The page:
Managing a portfolio of corporate venture units : challenges in achieving within-unit focus and between-unit coordination
Burgers, Henri, Shah, Chintan, & Scholten, Victor (2010) Managing a portfolio of corporate venture units : challenges in achieving within-unit focus and between-unit coordination. In Langan-Fox, Janice (Ed.) Proceedings of the 7th AGSE International Entrepreneurship Research Exchange, Swinburne University of Technology, University of the Sunshine Coast, Queensland, pp. 361-370.
There is increasing recognition that the organizational configurations of corporate venture units should depend on the types of ventures the unit seeks to develop (Burgelman, 1984; Hill and Birkinshaw, 2008). Distinction have been made between internal and external as well as exploitative versus explorative ventures (Hill and Birkinshaw, 2008; Narayan et al., 2009; Schildt et al., 2005). Assuming that firms do not want to limit themselves to a single type of venture, but rather employ a portfolio of ventures, the logical consequence is that firms should employ multiple corporate venture units. Each venture unit tailor-made for the type of venture it seeks to develop. Surprisingly, there is limited attention in the literature for the challenges of managing multiple corporate venture units in a single firm.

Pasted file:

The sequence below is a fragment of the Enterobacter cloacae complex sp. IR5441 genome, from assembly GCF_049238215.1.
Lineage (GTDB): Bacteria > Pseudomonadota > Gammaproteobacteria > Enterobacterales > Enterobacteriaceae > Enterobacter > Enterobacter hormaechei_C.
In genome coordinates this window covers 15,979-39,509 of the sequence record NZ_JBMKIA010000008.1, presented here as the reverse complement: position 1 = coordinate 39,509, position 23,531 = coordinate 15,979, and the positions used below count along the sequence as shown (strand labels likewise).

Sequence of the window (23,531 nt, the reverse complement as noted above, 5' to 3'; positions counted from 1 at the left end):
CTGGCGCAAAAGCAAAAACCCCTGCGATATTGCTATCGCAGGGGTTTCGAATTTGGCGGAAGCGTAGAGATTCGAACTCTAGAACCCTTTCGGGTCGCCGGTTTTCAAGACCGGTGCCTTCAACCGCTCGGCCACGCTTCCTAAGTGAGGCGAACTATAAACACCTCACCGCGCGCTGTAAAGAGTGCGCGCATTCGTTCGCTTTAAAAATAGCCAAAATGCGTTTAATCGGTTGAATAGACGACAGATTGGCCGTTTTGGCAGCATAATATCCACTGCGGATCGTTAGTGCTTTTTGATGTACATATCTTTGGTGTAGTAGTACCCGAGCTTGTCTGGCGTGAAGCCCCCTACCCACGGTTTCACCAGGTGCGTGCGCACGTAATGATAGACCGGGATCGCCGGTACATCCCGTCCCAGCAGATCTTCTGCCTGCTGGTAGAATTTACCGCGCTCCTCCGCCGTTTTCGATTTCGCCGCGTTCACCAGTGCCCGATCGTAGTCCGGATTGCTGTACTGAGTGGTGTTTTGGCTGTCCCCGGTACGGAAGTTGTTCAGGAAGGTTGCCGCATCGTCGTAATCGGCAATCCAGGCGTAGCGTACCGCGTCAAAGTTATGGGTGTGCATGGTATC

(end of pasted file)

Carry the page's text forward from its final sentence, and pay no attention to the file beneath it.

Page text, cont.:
Maintaining multiple venture units within one firm provides easier access to funding for new ideas (Hamel, 1999). It allows for freedom and flexibility to tie the organizational systems (Rice et al., 2000), autonomy (Hill and Rothaermel, 2003), and involvement of management (Day, 1994; Wadwha and Kotha, 2006) to the requirements of the individual ventures. Yet, the strategic objectives of a venture may change when uncertainty around the venture is resolved (Burgelman, 1984). For example, firms may decide to spin-in external ventures (Chesbrough, 2002) or spun-out ventures that prove strategically unimportant (Burgelman, 1984). This suggests that ventures might need to be transferred between venture units, e.g. from a more internally-driven corporate venture division to a corporate venture capital unit.
Several studies suggested that ventures require different managerial skills across their phase of development (Desouza et al., 2007; O'Connor and Ayers, 2005; Kazanjian and Drazin, 1990; Westerman et al., 2006). To facilitate effective transfer between venture units and manage the overall venturing process, it is important that firms set up and manage integrative linkages. Integrative linkages provide synergies and coordination between differentiated units (Lawrence and Lorsch, 1967). Prior findings pointed to the important role of senior management (Westerman et al., 2006; Gilbert, 2006) and a shared organizational vision (Burgers et al., 2009) to coordinate venture units with mainstream businesses.
We will draw on these literatures to investigate the key question of how to integratively manage multiple venture units. ----------